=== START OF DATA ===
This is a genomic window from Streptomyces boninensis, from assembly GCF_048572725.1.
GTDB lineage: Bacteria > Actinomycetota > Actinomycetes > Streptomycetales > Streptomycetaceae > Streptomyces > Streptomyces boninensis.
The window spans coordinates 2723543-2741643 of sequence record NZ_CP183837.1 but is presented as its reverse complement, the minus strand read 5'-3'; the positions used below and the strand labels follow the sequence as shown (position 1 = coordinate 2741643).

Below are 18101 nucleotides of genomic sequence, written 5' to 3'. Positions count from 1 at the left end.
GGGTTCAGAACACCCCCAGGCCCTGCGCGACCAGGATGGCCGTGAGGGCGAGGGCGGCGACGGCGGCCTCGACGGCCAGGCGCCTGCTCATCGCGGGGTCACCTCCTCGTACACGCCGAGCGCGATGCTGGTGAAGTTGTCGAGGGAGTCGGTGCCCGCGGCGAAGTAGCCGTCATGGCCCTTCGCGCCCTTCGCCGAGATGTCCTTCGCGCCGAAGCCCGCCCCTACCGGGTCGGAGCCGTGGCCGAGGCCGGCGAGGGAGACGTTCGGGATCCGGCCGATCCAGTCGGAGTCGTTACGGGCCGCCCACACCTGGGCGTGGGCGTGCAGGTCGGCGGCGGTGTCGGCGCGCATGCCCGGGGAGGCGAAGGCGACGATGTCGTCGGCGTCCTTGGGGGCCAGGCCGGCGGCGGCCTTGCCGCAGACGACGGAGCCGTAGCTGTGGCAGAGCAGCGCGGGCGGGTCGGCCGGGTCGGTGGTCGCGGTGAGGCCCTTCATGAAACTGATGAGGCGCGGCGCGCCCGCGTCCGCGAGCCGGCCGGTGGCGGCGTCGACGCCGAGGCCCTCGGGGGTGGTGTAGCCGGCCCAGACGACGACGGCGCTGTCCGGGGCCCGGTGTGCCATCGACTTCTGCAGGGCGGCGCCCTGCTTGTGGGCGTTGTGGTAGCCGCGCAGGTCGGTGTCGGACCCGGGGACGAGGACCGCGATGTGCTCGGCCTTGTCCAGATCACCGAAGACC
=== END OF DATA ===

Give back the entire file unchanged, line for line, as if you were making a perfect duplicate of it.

This is a genomic window from Streptomyces boninensis, from assembly GCF_048572725.1.
GTDB lineage: Bacteria > Actinomycetota > Actinomycetes > Streptomycetales > Streptomycetaceae > Streptomyces > Streptomyces boninensis.
The window spans coordinates 2723543-2741643 of sequence record NZ_CP183837.1 but is presented as its reverse complement, the minus strand read 5'-3'; the positions used below and the strand labels follow the sequence as shown (position 1 = coordinate 2741643).

Below are 18101 nucleotides of genomic sequence, written 5' to 3'. Positions count from 1 at the left end.
GGGTTCAGAACACCCCCAGGCCCTGCGCGACCAGGATGGCCGTGAGGGCGAGGGCGGCGACGGCGGCCTCGACGGCCAGGCGCCTGCTCATCGCGGGGTCACCTCCTCGTACACGCCGAGCGCGATGCTGGTGAAGTTGTCGAGGGAGTCGGTGCCCGCGGCGAAGTAGCCGTCATGGCCCTTCGCGCCCTTCGCCGAGATGTCCTTCGCGCCGAAGCCCGCCCCTACCGGGTCGGAGCCGTGGCCGAGGCCGGCGAGGGAGACGTTCGGGATCCGGCCGATCCAGTCGGAGTCGTTACGGGCCGCCCACACCTGGGCGTGGGCGTGCAGGTCGGCGGCGGTGTCGGCGCGCATGCCCGGGGAGGCGAAGGCGACGATGTCGTCGGCGTCCTTGGGGGCCAGGCCGGCGGCGGCCTTGCCGCAGACGACGGAGCCGTAGCTGTGGCAGAGCAGCGCGGGCGGGTCGGCCGGGTCGGTGGTCGCGGTGAGGCCCTTCATGAAACTGATGAGGCGCGGCGCGCCCGCGTCCGCGAGCCGGCCGGTGGCGGCGTCGACGCCGAGGCCCTCGGGGGTGGTGTAGCCGGCCCAGACGACGACGGCGCTGTCCGGGGCCCGGTGTGCCATCGACTTCTGCAGGGCGGCGCCCTGCTTGTGGGCGTTGTGGTAGCCGCGCAGGTCGGTGTCGGACCCGGGGACGAGGACCGCGATGTGCTCGGCCTTGTCCAGATCACCGAAGACC